The “Root” of the Problem

Root canal treatment.What could cause the pulp tissue to become diseased and lead to root canal problems? One potential source of infection is untreated tooth decay, which can allow bacteria from the tooth's surface to work its way deep inside. A crack or fracture in a tooth could offer another pathway for microorganisms to infect the pulp.

Dental trauma — from a sports injury, for example — may also damage dentin or pulp, or expose it to infection. Extensive dental procedures (such as multiple fillings or restorations on the same tooth) may cause trouble; occasionally, even routine procedures like orthodontics may eventually lead to root canal problems.

Endodontic Treatment

The old gag line “I'd rather have a root canal” may still get a laugh — but root canal problems are no joke. It's important to remember that root canal treatment doesn't cause pain; it relieves pain. A typical root canal procedure is performed with local anesthetics, and doesn't cause any more discomfort than having a filling. Here's what to expect:

First, you will receive anesthesia (usually a numbing shot) — and for many patients, the worst is now over. Next, a small opening is made in the tooth surface to give access to the pulp chamber and root canals. Then, tiny instruments are used — often with the aid of a microscope — to remove dead and dying tissue from inside the narrow passages. These passages are then cleaned, disinfected, and filled with a safe, inert material. Finally, the opening in the tooth is sealed to prevent contamination.

Other endodontic treatments may be recommended for removing sources of infection and preventing future problems. Following an endodontic procedure, it may be necessary to have a restoration (such as a crown) placed on the tooth to restore it to full function and aesthetic appearance. After that, with proper care the restored tooth should last for many years.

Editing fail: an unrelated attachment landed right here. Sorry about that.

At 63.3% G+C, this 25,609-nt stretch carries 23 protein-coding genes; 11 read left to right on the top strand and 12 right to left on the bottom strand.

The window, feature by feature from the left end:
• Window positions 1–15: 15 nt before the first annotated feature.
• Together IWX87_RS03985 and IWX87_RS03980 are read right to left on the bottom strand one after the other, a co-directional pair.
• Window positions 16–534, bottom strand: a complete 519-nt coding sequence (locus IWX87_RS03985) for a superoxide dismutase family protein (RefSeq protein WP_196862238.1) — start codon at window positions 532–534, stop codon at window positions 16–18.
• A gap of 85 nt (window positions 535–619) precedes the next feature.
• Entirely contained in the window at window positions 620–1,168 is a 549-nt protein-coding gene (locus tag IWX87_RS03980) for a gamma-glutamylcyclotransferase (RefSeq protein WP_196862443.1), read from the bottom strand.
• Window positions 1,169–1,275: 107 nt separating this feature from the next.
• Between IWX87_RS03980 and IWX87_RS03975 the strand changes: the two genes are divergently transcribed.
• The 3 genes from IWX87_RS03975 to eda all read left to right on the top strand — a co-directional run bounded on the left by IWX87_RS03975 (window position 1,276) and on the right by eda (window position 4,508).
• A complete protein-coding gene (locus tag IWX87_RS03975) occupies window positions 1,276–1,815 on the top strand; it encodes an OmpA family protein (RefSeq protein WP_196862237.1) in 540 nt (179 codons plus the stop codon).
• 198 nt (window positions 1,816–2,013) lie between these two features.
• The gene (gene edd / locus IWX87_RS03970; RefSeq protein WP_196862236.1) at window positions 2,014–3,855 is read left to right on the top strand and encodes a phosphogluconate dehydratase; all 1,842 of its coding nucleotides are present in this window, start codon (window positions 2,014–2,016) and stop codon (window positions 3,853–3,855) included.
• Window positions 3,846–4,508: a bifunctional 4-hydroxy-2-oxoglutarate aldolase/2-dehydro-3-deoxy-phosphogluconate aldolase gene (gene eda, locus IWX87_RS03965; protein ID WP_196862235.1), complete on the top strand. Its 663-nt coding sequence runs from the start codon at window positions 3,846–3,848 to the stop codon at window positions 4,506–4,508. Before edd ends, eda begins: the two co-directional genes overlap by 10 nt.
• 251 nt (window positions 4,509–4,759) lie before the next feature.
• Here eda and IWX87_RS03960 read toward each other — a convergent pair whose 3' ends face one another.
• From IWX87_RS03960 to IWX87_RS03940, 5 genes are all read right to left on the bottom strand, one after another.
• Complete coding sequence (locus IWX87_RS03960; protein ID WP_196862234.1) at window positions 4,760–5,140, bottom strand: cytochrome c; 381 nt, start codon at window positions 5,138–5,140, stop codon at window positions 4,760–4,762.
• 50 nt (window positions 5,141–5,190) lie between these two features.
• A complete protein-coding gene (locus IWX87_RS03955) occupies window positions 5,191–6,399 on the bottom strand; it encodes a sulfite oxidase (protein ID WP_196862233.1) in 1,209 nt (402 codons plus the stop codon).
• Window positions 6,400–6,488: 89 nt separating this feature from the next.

Related Articles

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Root Canal Treatment for Children - Dear Doctor Magazine

Root Canal Treatment for Children's Teeth You may think that if a baby tooth comes out prematurely, it's no great loss; after all, it was going to fall out anyway, right? Wrong! Primary (baby) teeth serve as important guides for the permanent teeth that will replace them. Losing baby teeth prematurely can allow bite problems to develop. Root canal treatment for children can prevent this. Learn what to look for in your child and what can be done to save baby teeth until they are ready to be lost naturally... Read Article

Tooth Pain - Dear Doctor Magazine

Tooth Pain? Don't Wait! Pain is a protective response that informs the body that something is wrong. Tooth pain, specifically, is caused by a reaction of the nerves inside a tooth's pulp chamber, with the severity dependent upon the type and degree of the stimulus. This article gives some examples of pain symptoms and their possible causes... Read Article